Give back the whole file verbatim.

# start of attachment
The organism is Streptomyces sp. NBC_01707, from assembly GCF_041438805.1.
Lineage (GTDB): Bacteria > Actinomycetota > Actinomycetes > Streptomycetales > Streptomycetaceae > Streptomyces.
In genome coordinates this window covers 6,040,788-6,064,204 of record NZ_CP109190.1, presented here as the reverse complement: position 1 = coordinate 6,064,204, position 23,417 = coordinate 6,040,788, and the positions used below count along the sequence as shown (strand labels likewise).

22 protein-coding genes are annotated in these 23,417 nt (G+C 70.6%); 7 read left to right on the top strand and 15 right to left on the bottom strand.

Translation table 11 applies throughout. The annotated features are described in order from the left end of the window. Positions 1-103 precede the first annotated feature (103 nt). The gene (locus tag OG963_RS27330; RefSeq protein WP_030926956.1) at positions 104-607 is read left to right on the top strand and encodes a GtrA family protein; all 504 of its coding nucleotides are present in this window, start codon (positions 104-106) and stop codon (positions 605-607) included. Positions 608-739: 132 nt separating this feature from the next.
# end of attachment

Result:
The organism is Streptomyces sp. NBC_01707, from assembly GCF_041438805.1.
Lineage (GTDB): Bacteria > Actinomycetota > Actinomycetes > Streptomycetales > Streptomycetaceae > Streptomyces.
In genome coordinates this window covers 6,040,788-6,064,204 of record NZ_CP109190.1, presented here as the reverse complement: position 1 = coordinate 6,064,204, position 23,417 = coordinate 6,040,788, and the positions used below count along the sequence as shown (strand labels likewise).

22 protein-coding genes are annotated in these 23,417 nt (G+C 70.6%); 7 read left to right on the top strand and 15 right to left on the bottom strand.

Translation table 11 applies throughout. The annotated features are described in order from the left end of the window. Positions 1-103 precede the first annotated feature (103 nt). The gene (locus tag OG963_RS27330; RefSeq protein WP_030926956.1) at positions 104-607 is read left to right on the top strand and encodes a GtrA family protein; all 504 of its coding nucleotides are present in this window, start codon (positions 104-106) and stop codon (positions 605-607) included. Positions 608-739: 132 nt separating this feature from the next.